Feature: Going Online With a Cellular Network
When you're on the go with your notebook, you're not always near a Wi-Fi hotspot. And it's not always convenient to make a dial-up connection. (I'd argue that slow dial-up connections are never convenient.)
That leaves you with one other option for Internet access: A wireless wide-area network, or WWAN, such as a cellular phone network. Most cell-phone service providers also offer wireless data options for notebook users. Here's a look at your choices.
Use Your Cell Phone as a Modem
Depending upon your cell phone and wireless service plan, you may be able to press your cell phone into double duty as a wireless modem for your notebook.
In this regard, a number of readers have extolled the virtues of Verizon Wireless. "I live in a rural area not wired for broadband," writes Kevin McCluskey of Melfa, Virginia. Rather than relying on dial-up, Kevin uses his LG Electronics Vx6100 cell phone as a modem. The phone connects to his notebook via USB cable and VZ Access Manager software, which are included with the Verizon Mobile Office kit ($40).
Kevin is on the Verizon NationalAccess 1000-minute calling plan. There's no requirement or charge for data services in addition to the calling plan, and Kevin doesn't have to pay an ISP a monthly fee for Internet access. The connection is "faster than dial-up but slower than DSL," Kevin reports.
Recently, I tested Verizon's Mobile Office kit with an LG VX7000BK cell phone connected to a NationalAccess plan, and I recommend it. Initial setup of the software and connection cable took about 20 minutes. The VZ Access Manager software, which I installed on my notebook, is intuitive, and it displays helpful information such as wireless signal strength and the duration of a connection. Another utility included with the kit, Fourelle's Venturi, helped speed up my connection.
As Kevin noted, the connection speed was noticeably slower than DSL but a little faster than dial-up; Verizon Wireless advertises the typical speed as 60 to 80 kilobits per second.
There are a couple of downsides, though: The Mobile Office kit doesn't let you wirelessly connect a Bluetooth phone as your modem, and it works only with selected cell phones.
Use a WWAN Notebook Adapter
Your other options are to buy a notebook equipped with a built-in WWAN adapter or add the capability via an adapter card.
Sony is the first major computer maker to offer WWAN as an integrated feature in notebooks. The company's VAIO T-Series portables allow you to go wireless using Bluetooth, Wi-Fi, or Cingular's EDGE ("Enhanced Data rates for GSM Evolution"). T-Series prices begin at $1950. For a look at one of the first VAIO T-Series notebooks, read Kalpana Ettenson's May 10, 2005 Today @ PC World entry.
Several cellular service providers sell WWAN notebook adapters. The adapters slip into your notebook's PC Card slot and enable you to connect to the service provider's data network.
Cingular sells two WWAN adapters: the Sony Ericsson GC83 ($150, or free with a new two-year service contract), and the Sierra Wireless AirCard 775 EDGE PC Modem ($50, with a new two-year contract). Both work on Cingular's EDGE/GPRS network. Cingular offers Data Connect plans that begin at $20 per month for 5MB of data transfer and top out at $80 per month for unlimited data. You'll get the fastest speeds, about 100 to 130 kbps on average, in areas where EDGE service is available. Otherwise, expect up to 50 kbps on the slower GPRS network.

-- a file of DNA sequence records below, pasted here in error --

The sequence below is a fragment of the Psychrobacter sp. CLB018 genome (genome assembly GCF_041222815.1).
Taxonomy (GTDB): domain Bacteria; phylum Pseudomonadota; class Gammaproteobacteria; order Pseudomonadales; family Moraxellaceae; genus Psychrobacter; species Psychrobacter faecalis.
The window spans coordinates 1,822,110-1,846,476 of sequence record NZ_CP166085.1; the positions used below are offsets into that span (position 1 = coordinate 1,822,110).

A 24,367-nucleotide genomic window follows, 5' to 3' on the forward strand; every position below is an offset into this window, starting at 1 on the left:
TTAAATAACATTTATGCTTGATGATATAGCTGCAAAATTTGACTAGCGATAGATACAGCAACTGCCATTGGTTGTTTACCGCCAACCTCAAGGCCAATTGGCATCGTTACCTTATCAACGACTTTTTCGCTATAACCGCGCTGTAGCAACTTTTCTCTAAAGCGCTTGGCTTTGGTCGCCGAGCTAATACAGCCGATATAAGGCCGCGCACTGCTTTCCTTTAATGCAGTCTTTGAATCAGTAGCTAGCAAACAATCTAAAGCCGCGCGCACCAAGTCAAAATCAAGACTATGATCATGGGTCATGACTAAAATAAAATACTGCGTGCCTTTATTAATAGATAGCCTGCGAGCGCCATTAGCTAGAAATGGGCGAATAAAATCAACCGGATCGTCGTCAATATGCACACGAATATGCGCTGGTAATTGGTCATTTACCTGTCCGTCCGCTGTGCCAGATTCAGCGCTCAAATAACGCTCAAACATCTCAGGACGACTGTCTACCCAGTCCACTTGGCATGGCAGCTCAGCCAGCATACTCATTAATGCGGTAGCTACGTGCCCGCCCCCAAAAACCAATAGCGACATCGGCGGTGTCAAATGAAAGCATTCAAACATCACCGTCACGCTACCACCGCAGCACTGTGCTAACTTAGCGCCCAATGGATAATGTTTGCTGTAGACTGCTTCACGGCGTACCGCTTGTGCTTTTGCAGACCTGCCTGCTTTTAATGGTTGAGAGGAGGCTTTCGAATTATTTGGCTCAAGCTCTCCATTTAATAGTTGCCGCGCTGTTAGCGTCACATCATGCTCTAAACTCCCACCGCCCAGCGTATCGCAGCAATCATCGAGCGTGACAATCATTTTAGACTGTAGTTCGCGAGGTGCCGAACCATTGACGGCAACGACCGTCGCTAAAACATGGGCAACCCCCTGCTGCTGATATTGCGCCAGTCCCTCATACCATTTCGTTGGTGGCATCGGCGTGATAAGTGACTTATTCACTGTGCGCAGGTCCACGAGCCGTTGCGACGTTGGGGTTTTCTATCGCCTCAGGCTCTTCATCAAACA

Sprint PCS offers two cards: the Sierra Wireless AirCard 580 and the Novatel Wireless Merlin S620. Recently, both were available free after rebates, which requires signing a two-year contract and going for Sprint's $80-per-month unlimited data plan. The Sprint PCS cards work on the company's high-speed EVDO (Evolution Data Optimized) network as well as its older CDMA2000 1x network, according to the company. A 40MB data plan costs $40 per month. EVDO speeds, where service is available, are about 400 to 700 kbps, while data service on Sprint's widely available CDMA2000 1x service is at about 56 kbps.
At Verizon Wireless, your WWAN card choices are the Kyocera KPC650 and the Novatel V620. Recently, each were available for $70 with a two-year contract. Both can connect you to Verizon's BroadbandAccess service, which promises data transfer rates of 400 to 700 kbps (available only in certain markets) or on NationalAccess, which offers 60 to 80 kbps. The only available service plan costs $80 per month for unlimited access.
T-Mobile offers the $200 Sony Ericsson GC79 card for use with notebooks on the T-Mobile GRPS Internet service. The service costs $30 per month for unlimited data transfer at about 56 kbps.
A recent check on Nextel's Web site, which is merging with Sprint, turned up no WWAN cards or data plans for notebook users.
The Bottom Line
If you only have occasional need for WWAN Internet access, using your cell phone as a modem makes the most sense because it's the least expensive option. If your cell phone is supported, try Verizon Wireless's Mobile Office kit. Or check to see if your current service provider and cell phone will enable you to make an Internet connection from your notebook. Some Bluetooth phones, for example, can serve as wireless notebook modems.
Die-hard mobile professionals should investigate what their current service provider offers in terms of monthly data plans and WWAN adapters.
If you're in the mood to change, consider Cingular if you want a variety of data plans to choose from or Verizon Wireless if you want the fastest WWAN speeds and live in one of the 30 Verizon BroadbandAccess markets.
What's been your experience using a cell phone as a modem? Do you go online via a WWAN adapter and service plan? Tell me about it.